Co-founder & Executive Director
Martin is Bay Area News Group senior editor for community engagement and the former editor of the Oakland Tribune. He began his career at the Tribune as a Chips Quinn Scholar intern in 1995. Since then he’s worked his way through the ranks as a reporter, assistant city editor, associate editor for special projects, managing editor and finally editor-in-chief in May 2008. He served as editor-in-chief until Dec. 2011 when he moved into a new regional role focusing on community engagement. Martin was one of the lead editors on the award-winning Chauncey Bailey Project. He?has fostered relationships with academic and philanthropic institutions to expand the Tribune’s?reach?and serves on the board of directors of the Maynard Institute for Journalism Education. In 2013, Martin was named Innovator of the Year by the Tribune’s parent company, Digital First Media, and is an at-large board member of the Associated Press Media Editors. Martin is a Bay Area native. He was born in San Francisco, raised in Berkeley and moved to Oakland in 2000. He lives in West Oakland with his wife and two children.
Dori is the president of the Robert C. Maynard Institute for Journalism Education. Prior to being named president in January 2001, she directed the History Project, which leads the way in preserving and protecting the contributions of those courageous journalists of color who broke into the mainstream media against the backdrop of the turbulent 1960s and 1970s. Dori also heads the Fault Lines project, a framework that helps journalists more accurately cover their communities. She is the co-author of Letters to My Children, a compilation of nationally syndicated columns by her late father Bob Maynard, with introductory essays by Dori. As a reporter, she has experience on both coasts — The Bakersfield Californian, and The Patriot Ledger, in Quincy, Mass. — as well as a stint at the Detroit Free Press, covering senate and mayoral campaigns, and City Hall. In 1993 she and her father became the first father-daughter duo ever to be appointed Nieman scholars at Harvard University. Bob Maynard won this prestigious fellowship in 1966. While at Harvard, Dori specialized in research on public policy and poverty. She worked regularly with her father in researching and preparing for his appearances on This Week With David Brinkley and the MacNeil Lehrer Report. Maynard graduated from Middlebury College, Vermont, with a B.A. in American history.
Oakland Voices Coordinator
Brenda Payton has been a journalist for 40 years. She was a columnist at the Oakland Tribune for 26 years. She contributed to KQED radio’s Perspective series for 20 years. She was a co-producer of “Your Loan Is Denied,” a documentary about lending discrimination that aired on PBS’ Frontline. She was a reporter at the San Francisco Examiner, the Boston Phoenix and the New Bedford Standard Times. She was a lecturer at San Francisco State University, teaching newswriting, reporting and feature writing.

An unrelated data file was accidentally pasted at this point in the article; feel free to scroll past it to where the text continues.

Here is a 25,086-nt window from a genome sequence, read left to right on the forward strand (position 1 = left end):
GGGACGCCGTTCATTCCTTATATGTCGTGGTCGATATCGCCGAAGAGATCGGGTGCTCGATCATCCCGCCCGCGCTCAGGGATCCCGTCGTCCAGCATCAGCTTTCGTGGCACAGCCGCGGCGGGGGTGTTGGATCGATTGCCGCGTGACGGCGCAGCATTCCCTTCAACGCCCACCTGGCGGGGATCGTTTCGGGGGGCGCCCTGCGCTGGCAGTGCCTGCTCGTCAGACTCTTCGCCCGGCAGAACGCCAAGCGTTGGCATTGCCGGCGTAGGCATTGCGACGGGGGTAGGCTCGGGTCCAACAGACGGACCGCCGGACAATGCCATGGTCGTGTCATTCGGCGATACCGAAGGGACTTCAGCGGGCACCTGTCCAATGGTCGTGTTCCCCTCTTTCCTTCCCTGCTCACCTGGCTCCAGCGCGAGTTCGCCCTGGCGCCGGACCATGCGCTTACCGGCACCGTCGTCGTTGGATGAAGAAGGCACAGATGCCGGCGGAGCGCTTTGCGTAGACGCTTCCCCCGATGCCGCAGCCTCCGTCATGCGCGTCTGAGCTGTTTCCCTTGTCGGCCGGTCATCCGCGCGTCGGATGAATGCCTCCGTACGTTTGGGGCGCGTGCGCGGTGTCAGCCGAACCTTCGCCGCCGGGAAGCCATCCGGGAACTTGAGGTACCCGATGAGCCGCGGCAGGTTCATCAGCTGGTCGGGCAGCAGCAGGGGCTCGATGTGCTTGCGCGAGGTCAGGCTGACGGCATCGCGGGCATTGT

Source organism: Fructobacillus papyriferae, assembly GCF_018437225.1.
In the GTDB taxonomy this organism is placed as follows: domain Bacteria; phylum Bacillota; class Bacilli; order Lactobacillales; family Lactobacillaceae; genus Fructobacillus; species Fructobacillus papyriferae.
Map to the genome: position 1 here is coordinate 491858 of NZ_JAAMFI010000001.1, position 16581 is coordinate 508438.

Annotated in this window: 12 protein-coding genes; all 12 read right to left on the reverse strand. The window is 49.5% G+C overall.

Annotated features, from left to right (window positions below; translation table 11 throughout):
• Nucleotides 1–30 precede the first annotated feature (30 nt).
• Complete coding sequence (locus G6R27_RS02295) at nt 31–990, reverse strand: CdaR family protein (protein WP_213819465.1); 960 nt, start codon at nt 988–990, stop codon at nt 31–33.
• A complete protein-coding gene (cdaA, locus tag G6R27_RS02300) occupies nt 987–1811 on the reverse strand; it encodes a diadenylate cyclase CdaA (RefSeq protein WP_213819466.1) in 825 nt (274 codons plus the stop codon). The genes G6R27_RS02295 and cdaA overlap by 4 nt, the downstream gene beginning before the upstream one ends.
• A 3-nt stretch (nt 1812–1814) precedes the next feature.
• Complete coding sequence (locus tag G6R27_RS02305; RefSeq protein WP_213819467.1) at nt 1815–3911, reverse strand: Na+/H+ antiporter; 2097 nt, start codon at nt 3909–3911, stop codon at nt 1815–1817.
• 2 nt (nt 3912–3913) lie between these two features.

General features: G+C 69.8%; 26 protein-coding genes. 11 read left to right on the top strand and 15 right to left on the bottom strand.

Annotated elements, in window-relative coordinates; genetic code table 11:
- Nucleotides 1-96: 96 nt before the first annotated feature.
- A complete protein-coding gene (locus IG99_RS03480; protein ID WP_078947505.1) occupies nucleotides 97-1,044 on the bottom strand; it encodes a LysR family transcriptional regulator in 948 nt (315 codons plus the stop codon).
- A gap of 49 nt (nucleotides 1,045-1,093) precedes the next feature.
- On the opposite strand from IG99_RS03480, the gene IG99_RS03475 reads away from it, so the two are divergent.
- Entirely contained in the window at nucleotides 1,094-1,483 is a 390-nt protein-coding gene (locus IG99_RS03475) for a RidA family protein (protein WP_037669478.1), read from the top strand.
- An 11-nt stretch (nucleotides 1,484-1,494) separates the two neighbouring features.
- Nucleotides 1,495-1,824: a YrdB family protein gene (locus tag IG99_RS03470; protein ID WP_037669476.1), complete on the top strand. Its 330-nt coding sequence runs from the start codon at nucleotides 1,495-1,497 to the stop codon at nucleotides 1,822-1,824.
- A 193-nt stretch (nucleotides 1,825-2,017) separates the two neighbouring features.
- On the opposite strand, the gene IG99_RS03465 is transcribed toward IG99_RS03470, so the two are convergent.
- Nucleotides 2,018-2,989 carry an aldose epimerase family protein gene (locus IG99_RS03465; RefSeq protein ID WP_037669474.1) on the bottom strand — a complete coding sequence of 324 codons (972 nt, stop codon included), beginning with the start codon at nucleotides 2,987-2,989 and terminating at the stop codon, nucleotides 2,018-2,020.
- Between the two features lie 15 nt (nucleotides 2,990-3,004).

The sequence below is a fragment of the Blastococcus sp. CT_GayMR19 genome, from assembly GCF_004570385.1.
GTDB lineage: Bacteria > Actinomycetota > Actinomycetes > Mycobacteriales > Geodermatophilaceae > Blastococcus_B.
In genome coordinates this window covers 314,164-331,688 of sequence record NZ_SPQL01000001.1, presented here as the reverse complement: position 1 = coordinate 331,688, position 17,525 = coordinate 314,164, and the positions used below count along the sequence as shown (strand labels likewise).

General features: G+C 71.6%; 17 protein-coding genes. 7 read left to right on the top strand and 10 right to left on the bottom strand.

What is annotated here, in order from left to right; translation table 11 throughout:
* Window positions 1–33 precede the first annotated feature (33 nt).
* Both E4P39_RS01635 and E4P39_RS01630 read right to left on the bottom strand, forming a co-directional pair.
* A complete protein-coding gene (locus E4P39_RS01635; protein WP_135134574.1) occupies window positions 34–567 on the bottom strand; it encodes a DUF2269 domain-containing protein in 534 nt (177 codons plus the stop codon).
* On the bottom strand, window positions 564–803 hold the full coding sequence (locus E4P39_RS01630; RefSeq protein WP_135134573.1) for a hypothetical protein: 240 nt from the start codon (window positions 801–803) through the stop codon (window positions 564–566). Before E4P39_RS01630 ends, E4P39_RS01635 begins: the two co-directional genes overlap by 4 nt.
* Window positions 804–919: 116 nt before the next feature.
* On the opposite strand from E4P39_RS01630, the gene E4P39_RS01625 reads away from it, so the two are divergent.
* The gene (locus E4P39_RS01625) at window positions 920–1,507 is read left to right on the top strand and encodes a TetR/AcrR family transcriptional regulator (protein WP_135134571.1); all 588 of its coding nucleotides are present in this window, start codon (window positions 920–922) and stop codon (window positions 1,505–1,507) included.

Training Program Director
Evelyn is senior director of programs and operations for the Robert C. Maynard Institute for Journalism Education. She began her journalism career at the San Francisco Chronicle, where she was a city hall reporter and a member of the investigative team. She spent eight years at The Washington Post as a metropolitan reporter covering politics and government and as an assistant editor for the paper’s weeklies. From the Post, she joined the American Press Institute in Reston, Va., as an associate director responsible for designing and leading seminars on editing, management and writing. In 2000, she joined the faculty of the Poynter Institute in St. Petersburg, Fla., where she worked on programs for students and on mid-career programs on management and writing. She is a graduate of the University of California, Berkeley, and of the Maynard Institute’s Summer Program for Minority Journalists. She is a past national president of the Asian American Journalists Association and was a key organizer of the first UNITY conference that brought together more than 5,000 journalists. She has served on the Accrediting Council on Education in Journalism and Mass Communications and on the board of the Student Press Law Center. She served on the Youth Services Committee of the Newspaper Association of America.
CHRISTOPHER M. JOHNSON
Christopher is a freelance journalist who spent seven years with National Public Radio as a producer, reporter, editor, commentator, and manager. He has worked on four NPR programs, including Morning Edition, and helped launch the shows Day To Day and News & Notes With Ed Gordon. As a reporter, Christopher covers popular culture, music, and technology. He is currently creating a Knight grant-funded radio series on Yoruba religion practiced by black Americans in the US.